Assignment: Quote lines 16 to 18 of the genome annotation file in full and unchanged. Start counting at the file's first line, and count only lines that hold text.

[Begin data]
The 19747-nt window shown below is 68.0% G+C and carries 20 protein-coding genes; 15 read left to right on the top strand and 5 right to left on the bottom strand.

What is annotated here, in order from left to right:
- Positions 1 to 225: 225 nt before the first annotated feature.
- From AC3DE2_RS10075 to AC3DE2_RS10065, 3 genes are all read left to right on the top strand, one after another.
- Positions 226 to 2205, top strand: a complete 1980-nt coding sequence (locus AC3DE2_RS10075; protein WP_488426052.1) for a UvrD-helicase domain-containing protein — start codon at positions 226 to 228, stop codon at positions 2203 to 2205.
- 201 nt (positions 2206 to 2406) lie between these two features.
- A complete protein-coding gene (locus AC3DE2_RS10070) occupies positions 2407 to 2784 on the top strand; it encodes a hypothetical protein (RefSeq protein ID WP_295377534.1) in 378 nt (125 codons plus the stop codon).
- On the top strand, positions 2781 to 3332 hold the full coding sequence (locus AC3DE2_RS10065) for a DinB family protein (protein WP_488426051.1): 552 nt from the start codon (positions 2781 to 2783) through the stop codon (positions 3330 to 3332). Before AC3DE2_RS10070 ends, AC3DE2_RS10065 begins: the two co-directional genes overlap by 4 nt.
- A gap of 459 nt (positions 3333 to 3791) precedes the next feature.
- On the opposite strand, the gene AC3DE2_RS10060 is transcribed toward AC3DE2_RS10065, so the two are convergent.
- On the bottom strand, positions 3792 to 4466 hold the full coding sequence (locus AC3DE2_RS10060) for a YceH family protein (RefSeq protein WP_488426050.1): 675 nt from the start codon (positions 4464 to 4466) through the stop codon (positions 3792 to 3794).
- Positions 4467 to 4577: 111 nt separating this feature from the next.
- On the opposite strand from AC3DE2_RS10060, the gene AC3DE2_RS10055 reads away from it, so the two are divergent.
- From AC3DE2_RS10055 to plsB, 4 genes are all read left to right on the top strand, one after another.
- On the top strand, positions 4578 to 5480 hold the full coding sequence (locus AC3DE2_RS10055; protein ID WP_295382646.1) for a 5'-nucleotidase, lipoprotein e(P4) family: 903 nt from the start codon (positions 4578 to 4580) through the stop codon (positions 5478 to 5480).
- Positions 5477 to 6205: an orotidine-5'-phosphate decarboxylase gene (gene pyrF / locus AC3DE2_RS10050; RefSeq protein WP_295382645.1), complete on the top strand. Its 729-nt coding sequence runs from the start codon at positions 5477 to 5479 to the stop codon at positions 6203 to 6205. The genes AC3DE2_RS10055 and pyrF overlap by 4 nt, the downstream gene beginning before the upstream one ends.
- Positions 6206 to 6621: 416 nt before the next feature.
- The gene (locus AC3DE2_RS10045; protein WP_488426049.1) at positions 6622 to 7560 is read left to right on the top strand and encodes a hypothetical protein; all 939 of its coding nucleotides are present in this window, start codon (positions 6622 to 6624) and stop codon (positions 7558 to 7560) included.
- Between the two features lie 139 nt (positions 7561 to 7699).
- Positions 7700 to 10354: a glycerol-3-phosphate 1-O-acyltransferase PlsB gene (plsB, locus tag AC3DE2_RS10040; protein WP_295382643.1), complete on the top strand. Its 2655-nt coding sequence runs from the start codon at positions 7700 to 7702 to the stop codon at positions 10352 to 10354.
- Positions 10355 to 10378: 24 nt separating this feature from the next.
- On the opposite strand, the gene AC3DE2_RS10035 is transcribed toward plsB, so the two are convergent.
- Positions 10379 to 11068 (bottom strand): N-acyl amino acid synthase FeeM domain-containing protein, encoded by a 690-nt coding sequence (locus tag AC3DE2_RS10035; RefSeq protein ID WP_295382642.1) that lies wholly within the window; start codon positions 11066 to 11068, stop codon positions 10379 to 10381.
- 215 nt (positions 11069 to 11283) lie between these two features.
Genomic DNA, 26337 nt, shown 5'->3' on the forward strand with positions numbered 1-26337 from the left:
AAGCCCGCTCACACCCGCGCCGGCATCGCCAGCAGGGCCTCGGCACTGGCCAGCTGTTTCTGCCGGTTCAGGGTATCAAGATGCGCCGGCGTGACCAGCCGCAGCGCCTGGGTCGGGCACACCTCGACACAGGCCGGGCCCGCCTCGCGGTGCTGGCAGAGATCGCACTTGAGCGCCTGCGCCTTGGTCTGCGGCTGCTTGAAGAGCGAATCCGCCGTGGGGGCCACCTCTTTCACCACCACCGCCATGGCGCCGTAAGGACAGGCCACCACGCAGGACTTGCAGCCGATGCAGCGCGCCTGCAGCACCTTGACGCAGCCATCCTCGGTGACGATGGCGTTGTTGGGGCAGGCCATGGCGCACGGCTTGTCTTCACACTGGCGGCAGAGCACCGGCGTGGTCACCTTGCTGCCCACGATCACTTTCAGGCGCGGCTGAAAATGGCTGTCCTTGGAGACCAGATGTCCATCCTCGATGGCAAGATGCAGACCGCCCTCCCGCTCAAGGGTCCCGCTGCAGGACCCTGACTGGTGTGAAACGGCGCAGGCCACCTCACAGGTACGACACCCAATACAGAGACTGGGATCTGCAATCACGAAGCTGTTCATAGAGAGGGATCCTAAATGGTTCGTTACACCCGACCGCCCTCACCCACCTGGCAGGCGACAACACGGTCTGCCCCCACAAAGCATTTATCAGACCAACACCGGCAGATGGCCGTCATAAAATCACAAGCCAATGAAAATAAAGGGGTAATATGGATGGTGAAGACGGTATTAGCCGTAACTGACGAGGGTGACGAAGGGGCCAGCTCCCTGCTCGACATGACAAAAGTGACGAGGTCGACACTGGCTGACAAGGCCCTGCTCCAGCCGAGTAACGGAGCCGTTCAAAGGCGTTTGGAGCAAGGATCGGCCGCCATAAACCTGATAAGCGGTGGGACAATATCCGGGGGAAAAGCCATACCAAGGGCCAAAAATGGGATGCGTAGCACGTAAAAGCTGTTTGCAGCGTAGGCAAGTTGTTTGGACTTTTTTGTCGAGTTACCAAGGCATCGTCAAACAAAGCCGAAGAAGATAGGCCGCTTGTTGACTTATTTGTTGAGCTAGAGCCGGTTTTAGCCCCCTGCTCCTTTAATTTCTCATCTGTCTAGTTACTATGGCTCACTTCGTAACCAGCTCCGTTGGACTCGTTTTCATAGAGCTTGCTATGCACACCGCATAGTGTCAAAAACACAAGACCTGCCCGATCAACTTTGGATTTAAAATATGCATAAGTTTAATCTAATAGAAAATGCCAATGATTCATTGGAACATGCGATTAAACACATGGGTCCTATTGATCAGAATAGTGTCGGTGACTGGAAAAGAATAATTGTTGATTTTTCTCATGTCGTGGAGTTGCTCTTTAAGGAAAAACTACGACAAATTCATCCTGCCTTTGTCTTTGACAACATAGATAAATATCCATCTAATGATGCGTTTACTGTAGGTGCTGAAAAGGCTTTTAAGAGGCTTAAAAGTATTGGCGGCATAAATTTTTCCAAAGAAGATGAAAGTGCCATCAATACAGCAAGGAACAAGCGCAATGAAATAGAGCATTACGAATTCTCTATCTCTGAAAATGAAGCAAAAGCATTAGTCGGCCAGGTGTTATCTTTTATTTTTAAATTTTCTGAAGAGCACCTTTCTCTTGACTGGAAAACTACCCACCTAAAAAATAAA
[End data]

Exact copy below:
- Positions 5477 to 6205: an orotidine-5'-phosphate decarboxylase gene (gene pyrF / locus AC3DE2_RS10050; RefSeq protein WP_295382645.1), complete on the top strand. Its 729-nt coding sequence runs from the start codon at positions 5477 to 5479 to the stop codon at positions 6203 to 6205. The genes AC3DE2_RS10055 and pyrF overlap by 4 nt, the downstream gene beginning before the upstream one ends.
- Positions 6206 to 6621: 416 nt before the next feature.
- The gene (locus AC3DE2_RS10045; protein WP_488426049.1) at positions 6622 to 7560 is read left to right on the top strand and encodes a hypothetical protein; all 939 of its coding nucleotides are present in this window, start codon (positions 6622 to 6624) and stop codon (positions 7558 to 7560) included.